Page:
Tackling Intergenerational Trauma during a Pandemic
On March 18, 2020, I came home from work and hurriedly crammed my possessions into a suitcase. In this one bag, I threw some work clothes, pajamas, toiletries, and an envelope of money I always kept in my drawer “just in case.” The number of cases of Coronavirus (COVID-19) had just spiked in Illinois, where I am a pediatrician at a Chicago free clinic. I was starting to get truly scared that I would infect my parents (both in their 60s), with whom I live. The emotions I felt while packing for an Airbnb I had booked hours before were visceral and primal. Why did I feel like I was fleeing? Why did I feel prepared to make this move as quickly as I had decided to go? Why was I sobbing as I packed, feeling like this was the end of life as I had known it?
Before this pandemic, my Jewish friends and I would joke about how we had been preparing for this exact kind of disaster scenario our whole lives. We often laughed about our moms’ seeming obsession with feeding us, illustrated perfectly by the Airbnb owner’s reaction to how much food my mom had packed me: “Save some for the rest of us!” But as the grandchildren of Holocaust survivors, we, in some ways, have been anticipating a disaster, readying ourselves to pick up and go at a moment’s notice.
Interestingly, research validates our anecdotal experience. Scholars of the Holocaust first began reporting on patterns of mental health changes in the children of Holocaust survivors in the 1970s. Not only did it appear that the survivors were suffering effects of trauma, but also that their children showed similar tendencies. This phenomenon has been labeled “intergenerational trauma.” Behaviors displayed by these individuals included anxiety, shame, food hoarding, emotional neediness, and low trust in community—in other words, survival mode. More recent research has explained this phenomenon further using a specific type of genetics called epigenetics, or the tiny changes in genes that can influence which genes are expressed. Scientists have shown that epigenetic changes, which can turn genes on and off, can lead to higher levels of cortisol, the stress hormone.
This could explain why the children or grandchildren of survivors have more mental health problems. In fact, data from soldiers who fought in the Yom Kippur War shows that the soldiers had a higher likelihood of developing PTSD if their parents were Holocaust survivors. Victims of other genocides have shown similar propensity to mental health problems and abnormal behaviors, as is seen in Native American communities and Rwandan genocide survivors and their children.
These changes and trauma responses would be considered adaptive in situations where people have to be alert to make sure their lives are not in danger. But you can see how this hypervigilance can hurt, rather than help, in normal, everyday life. However, not all data agree these changes are harmful. One way to explain this seeming disagreement is that it is possible that many of the inheritors of intergenerational trauma are more resilient—better at coping with new changes in their environment, unless exposed to extreme stress.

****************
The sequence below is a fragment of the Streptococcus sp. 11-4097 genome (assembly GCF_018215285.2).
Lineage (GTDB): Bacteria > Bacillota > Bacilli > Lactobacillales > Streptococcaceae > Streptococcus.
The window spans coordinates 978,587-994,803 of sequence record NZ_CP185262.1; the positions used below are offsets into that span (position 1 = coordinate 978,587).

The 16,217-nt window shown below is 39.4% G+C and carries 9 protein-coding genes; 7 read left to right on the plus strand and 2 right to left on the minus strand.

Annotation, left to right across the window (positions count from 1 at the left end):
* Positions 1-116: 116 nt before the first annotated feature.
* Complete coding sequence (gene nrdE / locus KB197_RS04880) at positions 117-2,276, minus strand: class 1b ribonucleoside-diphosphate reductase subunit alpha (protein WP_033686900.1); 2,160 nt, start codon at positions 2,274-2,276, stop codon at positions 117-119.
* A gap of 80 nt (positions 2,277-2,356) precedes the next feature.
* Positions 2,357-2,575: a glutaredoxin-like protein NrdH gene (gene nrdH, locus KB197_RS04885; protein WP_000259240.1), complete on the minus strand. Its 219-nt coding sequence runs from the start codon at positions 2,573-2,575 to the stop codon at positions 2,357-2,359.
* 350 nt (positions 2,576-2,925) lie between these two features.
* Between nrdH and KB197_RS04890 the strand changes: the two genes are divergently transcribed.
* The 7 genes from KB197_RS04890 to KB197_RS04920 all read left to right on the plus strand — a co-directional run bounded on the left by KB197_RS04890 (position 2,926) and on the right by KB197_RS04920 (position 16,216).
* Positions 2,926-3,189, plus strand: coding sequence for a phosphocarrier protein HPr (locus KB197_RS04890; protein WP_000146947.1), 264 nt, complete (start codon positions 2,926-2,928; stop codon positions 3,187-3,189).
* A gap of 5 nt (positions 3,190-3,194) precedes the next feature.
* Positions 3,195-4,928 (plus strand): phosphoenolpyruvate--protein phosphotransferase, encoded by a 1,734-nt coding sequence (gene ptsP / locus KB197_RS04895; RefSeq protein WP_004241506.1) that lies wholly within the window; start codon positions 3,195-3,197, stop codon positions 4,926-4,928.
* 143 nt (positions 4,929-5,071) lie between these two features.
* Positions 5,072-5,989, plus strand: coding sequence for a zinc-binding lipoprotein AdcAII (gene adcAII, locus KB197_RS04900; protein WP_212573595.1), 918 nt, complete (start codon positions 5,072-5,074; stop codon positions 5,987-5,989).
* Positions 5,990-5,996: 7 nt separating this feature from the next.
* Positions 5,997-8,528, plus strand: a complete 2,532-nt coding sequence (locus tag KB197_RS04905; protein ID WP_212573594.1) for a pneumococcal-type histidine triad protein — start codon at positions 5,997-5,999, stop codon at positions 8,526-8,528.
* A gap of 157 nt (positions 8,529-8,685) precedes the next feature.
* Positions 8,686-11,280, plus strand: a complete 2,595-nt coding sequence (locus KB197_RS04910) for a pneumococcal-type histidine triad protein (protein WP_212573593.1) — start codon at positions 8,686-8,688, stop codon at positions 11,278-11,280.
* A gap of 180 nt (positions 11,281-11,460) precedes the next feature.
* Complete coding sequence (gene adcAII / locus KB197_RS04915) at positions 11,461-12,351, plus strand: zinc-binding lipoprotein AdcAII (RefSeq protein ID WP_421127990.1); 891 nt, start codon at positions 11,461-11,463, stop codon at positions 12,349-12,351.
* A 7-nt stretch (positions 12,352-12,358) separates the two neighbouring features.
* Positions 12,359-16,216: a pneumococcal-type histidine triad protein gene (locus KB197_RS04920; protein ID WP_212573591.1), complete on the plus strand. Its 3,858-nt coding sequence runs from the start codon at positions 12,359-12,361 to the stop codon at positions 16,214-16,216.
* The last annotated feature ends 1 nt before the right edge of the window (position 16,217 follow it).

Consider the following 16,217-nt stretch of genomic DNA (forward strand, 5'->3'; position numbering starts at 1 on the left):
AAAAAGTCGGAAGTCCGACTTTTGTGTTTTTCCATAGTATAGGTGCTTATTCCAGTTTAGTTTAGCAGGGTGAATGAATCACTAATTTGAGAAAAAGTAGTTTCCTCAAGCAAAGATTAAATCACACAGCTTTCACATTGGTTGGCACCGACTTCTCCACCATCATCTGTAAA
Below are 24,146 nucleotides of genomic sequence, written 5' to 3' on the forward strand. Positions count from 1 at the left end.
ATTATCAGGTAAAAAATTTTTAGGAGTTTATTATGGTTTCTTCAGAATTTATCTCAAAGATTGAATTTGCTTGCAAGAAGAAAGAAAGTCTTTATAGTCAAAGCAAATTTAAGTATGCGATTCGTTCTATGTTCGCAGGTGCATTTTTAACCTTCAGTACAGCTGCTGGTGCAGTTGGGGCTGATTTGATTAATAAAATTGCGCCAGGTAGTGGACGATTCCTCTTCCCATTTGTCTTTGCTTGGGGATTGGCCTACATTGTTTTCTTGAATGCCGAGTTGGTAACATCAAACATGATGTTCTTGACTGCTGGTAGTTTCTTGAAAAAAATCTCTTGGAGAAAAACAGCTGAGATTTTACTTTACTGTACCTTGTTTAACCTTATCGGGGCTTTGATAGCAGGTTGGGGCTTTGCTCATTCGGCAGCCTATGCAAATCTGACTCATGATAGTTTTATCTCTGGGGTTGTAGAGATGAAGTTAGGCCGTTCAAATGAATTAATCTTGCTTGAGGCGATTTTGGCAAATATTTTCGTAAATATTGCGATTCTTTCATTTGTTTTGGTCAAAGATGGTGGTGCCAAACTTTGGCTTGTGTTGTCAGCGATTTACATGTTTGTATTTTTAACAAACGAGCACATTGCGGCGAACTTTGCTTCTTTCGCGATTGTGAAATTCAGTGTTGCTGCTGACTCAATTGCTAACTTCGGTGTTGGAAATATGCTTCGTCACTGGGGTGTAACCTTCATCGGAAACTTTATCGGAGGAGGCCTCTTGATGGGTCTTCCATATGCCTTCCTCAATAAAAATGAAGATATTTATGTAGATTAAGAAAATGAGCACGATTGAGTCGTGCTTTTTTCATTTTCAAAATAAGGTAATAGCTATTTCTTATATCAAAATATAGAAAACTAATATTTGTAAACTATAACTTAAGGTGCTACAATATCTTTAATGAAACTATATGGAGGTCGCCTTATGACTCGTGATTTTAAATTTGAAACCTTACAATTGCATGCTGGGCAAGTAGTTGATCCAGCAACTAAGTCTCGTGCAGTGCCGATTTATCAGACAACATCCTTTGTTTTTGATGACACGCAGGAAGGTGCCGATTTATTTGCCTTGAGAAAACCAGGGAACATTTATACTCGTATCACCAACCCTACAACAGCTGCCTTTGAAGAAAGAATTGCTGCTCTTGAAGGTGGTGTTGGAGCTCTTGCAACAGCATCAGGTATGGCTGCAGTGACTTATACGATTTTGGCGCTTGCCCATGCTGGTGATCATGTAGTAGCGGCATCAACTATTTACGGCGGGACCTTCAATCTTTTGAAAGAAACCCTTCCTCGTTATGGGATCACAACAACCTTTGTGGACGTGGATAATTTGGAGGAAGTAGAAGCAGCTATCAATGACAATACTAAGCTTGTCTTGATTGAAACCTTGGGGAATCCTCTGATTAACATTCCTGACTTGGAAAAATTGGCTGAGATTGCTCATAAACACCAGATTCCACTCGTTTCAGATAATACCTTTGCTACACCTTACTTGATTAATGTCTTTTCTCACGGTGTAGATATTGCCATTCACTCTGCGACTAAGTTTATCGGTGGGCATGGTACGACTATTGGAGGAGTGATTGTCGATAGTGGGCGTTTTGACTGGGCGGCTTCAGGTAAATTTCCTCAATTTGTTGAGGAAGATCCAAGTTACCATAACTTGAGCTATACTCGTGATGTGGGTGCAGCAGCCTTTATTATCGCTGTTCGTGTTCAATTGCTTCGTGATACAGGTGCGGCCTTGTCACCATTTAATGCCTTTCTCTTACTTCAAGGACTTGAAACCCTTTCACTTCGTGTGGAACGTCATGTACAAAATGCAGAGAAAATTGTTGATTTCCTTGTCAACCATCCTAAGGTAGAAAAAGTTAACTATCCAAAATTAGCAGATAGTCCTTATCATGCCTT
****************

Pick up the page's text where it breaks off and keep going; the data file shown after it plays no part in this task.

Perhaps that is what my friends and I have been experiencing during the COVID-19 pandemic. It does not take much scrolling through Twitter to see that many other young Jewish people on the Internet are grappling with similar emotions. Many people express anxiety, and some perfectly capture the dichotomy of intergenerational trauma: Hypervigilance means we are prepared, but should we have to be? This crisis validates our most deeply ingrained fears, our Jewish over-preparedness, but what about the moments when the threat isn’t real and our trauma isn’t useful? User @ecosexuality tweets “Being a neurotic Jewish hypochondriac with hyper-vigilance and generational trauma embedded in my DNA is both helping and hurting me right now TBH.”
What we are learning is that these dysfunctional responses to trauma can be controlled and overcome. Communities whose members participate in therapy are seeing positive results in terms of mental health improvements and addiction prevention. Currently, while isolating, it feels especially relevant to discuss and acknowledge how our inherited trauma affects us. Not only does this trauma explain our behaviors, our irrational thoughts, and some of our anxieties, but it suggests that our people may need a little extra help in these trying times. This self reflection is useful because it means we should go easy on ourselves even if we are feeling sad, scared, and fatigued. It also points to the need for our community to come together now more than ever to support each other, even if remotely.
My initial reaction to evacuating because of the pandemic was not histrionic. My ancestors' legacy of survival armed me with the tools necessary to overcome these situations, as well as to anticipate that they will likely occur and reoccur. Even though our initial reactions, as Jews, may be to trivialize and mock our fears, it is also worth remembering that our responses to stress are quite literally programmed into our DNA. Validating these experiences will serve us in the future when we unpack the extent to which this massive global pandemic actually changed us, and hopefully pave the way for recovery and rebuilding.
How to cite this page
Ehrenpreis, Jamie. "Tackling Intergenerational Trauma during a Pandemic." 23 April 2020. Jewish Women's Archive. (Viewed on June 17, 2021) <https://jwa.org/blog/tackling-intergenerational-trauma-during-pandemic>.